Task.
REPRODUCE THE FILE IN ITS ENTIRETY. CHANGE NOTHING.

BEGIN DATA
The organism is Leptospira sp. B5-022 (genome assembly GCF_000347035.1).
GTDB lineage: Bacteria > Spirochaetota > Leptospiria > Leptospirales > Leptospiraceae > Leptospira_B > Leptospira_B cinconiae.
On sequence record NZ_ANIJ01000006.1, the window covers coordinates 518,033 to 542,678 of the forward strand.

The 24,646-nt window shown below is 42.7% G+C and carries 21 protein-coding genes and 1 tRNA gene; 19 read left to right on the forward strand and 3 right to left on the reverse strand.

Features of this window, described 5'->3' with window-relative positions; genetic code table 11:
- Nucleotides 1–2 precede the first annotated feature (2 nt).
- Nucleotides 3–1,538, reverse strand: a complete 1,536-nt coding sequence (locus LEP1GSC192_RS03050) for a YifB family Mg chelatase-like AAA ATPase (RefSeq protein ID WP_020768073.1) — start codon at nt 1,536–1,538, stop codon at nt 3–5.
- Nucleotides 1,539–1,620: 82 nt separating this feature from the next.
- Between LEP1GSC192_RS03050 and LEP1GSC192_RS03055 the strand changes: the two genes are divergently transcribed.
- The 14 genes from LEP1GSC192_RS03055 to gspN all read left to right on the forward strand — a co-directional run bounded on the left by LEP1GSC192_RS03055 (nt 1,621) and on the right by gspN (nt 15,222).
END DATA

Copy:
The organism is Leptospira sp. B5-022 (genome assembly GCF_000347035.1).
GTDB lineage: Bacteria > Spirochaetota > Leptospiria > Leptospirales > Leptospiraceae > Leptospira_B > Leptospira_B cinconiae.
On sequence record NZ_ANIJ01000006.1, the window covers coordinates 518,033 to 542,678 of the forward strand.

The 24,646-nt window shown below is 42.7% G+C and carries 21 protein-coding genes and 1 tRNA gene; 19 read left to right on the forward strand and 3 right to left on the reverse strand.

Features of this window, described 5'->3' with window-relative positions; genetic code table 11:
- Nucleotides 1–2 precede the first annotated feature (2 nt).
- Nucleotides 3–1,538, reverse strand: a complete 1,536-nt coding sequence (locus LEP1GSC192_RS03050) for a YifB family Mg chelatase-like AAA ATPase (RefSeq protein ID WP_020768073.1) — start codon at nt 1,536–1,538, stop codon at nt 3–5.
- Nucleotides 1,539–1,620: 82 nt separating this feature from the next.
- Between LEP1GSC192_RS03050 and LEP1GSC192_RS03055 the strand changes: the two genes are divergently transcribed.
- The 14 genes from LEP1GSC192_RS03055 to gspN all read left to right on the forward strand — a co-directional run bounded on the left by LEP1GSC192_RS03055 (nt 1,621) and on the right by gspN (nt 15,222).